30 Days of Night (2007)
“There is no escape. No hope. Only hunger and pain.” Such is the state of the beast, and, fundamentally, vampires are beasts. Even Count Dracula, when he first appeared to the public, was a decrepit creature, not the suave nobleman we know and love today. 30 Days of Night is one of the best vampire films ever because it doesn’t flinch away from this fact. That arial shot showing the pure carnage of vampires vs. prey is horrifically beautiful. And can you believe that no one came up with the idea of setting a vampire movie where there’s no light for a prolonged amount of time? It seems like common sense, but Steve Niles was the first person to figure it out. Genius.
Let the Right One In (2008)
Of course this would show up on the list. What makes this movie great is that not only are the vampires children, but they’re mature. This allows Let the Right One In to explore the darker side of humanity, dealing with issues like bullying and pedophilia (you know Eli’s helper was only there because he wanted her—him?—sexually, right?). But this movie is more than just an artful, beautiful, fresh take on vampires. It’s much simpler than that. What makes this movie work is that it’s a story about a lonely boy who needed a friend and a girl who needed someone to take care of her. It speaks to us on a deeper level. It’s a movie about friendship and loyalty that just so happens to involve vampires.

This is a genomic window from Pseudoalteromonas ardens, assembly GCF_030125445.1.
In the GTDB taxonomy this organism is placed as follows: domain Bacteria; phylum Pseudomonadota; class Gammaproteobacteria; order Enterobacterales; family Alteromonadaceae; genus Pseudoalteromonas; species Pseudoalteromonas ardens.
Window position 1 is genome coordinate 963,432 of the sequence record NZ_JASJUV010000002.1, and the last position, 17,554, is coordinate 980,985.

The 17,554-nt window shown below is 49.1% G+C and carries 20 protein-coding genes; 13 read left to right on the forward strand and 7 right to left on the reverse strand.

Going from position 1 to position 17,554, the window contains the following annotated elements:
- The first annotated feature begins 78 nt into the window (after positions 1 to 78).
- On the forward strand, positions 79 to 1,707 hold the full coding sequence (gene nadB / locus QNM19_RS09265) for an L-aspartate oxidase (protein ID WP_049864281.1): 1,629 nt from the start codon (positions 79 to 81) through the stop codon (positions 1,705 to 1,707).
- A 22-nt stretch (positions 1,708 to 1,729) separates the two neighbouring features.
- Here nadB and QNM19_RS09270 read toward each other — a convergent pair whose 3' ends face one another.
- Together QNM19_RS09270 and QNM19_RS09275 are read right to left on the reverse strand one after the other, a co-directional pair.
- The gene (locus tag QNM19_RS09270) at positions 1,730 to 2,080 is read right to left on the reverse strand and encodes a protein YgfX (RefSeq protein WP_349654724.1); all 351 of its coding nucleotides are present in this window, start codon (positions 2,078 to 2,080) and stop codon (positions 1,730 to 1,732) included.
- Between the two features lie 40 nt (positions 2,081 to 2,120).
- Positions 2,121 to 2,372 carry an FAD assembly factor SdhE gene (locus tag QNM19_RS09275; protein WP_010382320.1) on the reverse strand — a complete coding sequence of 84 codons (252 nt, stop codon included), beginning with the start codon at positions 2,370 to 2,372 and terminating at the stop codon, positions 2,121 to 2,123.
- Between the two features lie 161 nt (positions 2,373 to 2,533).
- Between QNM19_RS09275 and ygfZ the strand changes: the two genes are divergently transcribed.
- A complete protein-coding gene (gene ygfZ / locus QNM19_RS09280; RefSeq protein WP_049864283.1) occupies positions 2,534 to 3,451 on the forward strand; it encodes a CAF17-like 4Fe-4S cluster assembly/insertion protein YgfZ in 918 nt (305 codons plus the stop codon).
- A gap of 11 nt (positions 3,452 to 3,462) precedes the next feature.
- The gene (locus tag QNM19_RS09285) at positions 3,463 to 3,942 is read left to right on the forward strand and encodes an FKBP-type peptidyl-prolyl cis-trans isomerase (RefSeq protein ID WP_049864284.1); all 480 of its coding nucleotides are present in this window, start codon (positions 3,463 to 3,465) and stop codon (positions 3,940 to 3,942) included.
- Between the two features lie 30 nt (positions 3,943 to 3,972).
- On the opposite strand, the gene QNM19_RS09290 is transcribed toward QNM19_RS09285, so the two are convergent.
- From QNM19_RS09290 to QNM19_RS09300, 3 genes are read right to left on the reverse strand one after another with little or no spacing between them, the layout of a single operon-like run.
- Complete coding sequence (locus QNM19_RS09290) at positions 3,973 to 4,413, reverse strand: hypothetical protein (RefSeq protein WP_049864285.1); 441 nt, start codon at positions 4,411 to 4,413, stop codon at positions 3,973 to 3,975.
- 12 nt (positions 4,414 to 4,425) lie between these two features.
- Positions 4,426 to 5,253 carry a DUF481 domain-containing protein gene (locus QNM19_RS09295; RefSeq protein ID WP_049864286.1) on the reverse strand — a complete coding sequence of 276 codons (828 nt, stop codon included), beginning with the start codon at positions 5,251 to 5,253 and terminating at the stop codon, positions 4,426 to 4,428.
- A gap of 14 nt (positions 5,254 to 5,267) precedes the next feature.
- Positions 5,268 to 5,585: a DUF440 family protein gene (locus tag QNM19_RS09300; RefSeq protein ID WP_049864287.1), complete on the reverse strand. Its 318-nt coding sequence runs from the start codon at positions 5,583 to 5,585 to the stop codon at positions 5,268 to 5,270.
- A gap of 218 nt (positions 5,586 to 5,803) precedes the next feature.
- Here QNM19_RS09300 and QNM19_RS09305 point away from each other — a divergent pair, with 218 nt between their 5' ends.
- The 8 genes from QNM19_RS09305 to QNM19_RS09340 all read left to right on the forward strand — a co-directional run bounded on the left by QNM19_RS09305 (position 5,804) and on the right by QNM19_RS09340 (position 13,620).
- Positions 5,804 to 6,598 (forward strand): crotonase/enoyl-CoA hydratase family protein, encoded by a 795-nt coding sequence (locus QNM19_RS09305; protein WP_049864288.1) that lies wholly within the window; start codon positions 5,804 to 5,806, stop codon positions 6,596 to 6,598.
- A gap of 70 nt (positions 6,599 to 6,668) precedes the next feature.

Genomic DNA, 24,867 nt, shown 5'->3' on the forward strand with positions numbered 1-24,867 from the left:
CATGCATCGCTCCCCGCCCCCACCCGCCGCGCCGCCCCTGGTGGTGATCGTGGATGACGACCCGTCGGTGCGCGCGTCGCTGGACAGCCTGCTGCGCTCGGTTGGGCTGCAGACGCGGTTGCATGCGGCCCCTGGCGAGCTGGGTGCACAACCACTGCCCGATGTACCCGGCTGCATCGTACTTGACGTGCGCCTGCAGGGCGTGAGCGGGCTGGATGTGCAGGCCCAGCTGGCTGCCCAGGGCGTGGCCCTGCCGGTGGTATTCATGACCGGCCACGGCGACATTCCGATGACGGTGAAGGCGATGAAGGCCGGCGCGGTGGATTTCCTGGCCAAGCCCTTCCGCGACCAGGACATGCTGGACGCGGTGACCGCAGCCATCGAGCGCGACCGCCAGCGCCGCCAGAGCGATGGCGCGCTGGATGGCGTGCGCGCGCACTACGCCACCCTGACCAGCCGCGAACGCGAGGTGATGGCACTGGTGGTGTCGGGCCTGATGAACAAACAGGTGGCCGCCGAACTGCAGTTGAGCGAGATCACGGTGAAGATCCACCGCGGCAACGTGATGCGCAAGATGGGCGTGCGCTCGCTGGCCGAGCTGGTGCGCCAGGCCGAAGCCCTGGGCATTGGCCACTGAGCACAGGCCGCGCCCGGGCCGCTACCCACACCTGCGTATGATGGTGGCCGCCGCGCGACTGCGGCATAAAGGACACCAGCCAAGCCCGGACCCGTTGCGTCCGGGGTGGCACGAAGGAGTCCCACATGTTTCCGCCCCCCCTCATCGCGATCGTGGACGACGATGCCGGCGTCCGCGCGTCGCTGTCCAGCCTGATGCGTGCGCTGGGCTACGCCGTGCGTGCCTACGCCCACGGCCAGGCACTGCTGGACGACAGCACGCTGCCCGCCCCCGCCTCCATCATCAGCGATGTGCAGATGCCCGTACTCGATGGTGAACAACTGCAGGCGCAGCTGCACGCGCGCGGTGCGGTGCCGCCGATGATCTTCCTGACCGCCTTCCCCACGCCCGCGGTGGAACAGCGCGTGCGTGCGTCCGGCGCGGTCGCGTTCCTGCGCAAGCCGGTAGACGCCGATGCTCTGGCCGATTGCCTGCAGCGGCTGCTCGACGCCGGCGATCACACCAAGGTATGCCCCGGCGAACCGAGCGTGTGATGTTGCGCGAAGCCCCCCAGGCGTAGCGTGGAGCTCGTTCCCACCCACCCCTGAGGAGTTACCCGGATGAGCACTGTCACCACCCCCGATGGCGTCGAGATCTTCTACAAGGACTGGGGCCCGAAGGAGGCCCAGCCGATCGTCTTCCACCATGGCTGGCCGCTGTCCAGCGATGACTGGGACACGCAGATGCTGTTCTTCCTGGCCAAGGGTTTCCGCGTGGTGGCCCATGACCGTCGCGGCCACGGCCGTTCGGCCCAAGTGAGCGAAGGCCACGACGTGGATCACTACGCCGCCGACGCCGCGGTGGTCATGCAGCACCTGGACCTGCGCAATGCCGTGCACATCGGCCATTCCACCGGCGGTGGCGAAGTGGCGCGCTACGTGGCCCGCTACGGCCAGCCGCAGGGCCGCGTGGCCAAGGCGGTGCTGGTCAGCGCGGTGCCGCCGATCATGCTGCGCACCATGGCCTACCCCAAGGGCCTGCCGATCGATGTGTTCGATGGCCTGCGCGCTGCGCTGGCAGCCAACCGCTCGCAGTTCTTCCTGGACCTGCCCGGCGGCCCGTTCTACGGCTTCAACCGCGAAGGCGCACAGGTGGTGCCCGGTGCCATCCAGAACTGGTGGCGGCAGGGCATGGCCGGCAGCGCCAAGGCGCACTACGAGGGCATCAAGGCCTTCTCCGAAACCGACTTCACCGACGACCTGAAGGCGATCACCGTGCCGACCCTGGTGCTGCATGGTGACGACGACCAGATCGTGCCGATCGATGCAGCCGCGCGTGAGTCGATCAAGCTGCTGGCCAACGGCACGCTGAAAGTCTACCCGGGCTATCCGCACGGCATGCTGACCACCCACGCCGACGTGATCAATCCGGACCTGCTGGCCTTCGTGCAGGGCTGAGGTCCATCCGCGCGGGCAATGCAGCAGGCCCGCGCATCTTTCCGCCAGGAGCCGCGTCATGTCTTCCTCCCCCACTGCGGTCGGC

Shadow of the Vampire (2000)
Max Schreck played Count Orlock in Nosferatu a little too well. This movie gives us the answer: he really was a vampire. Willem Dafoe is superb as Schreck, who John Malkovich’s F.W. Marnau totes as the world’s greatest method actor. The entire crew believes this, even when Schreck tells them he is so old he can’t remember how he became a vampire, nor can he create more of his kind, and he snatches a bat out of the air mid-flight and sucks it dry. This film plays up the otherness of vampires, one of their biggest appeals, as Schreck becomes increasingly vile and threatening. It’s not scary, or particularly groundbreaking, but it’s entertaining and introduces viewers to the classic Nosferatu.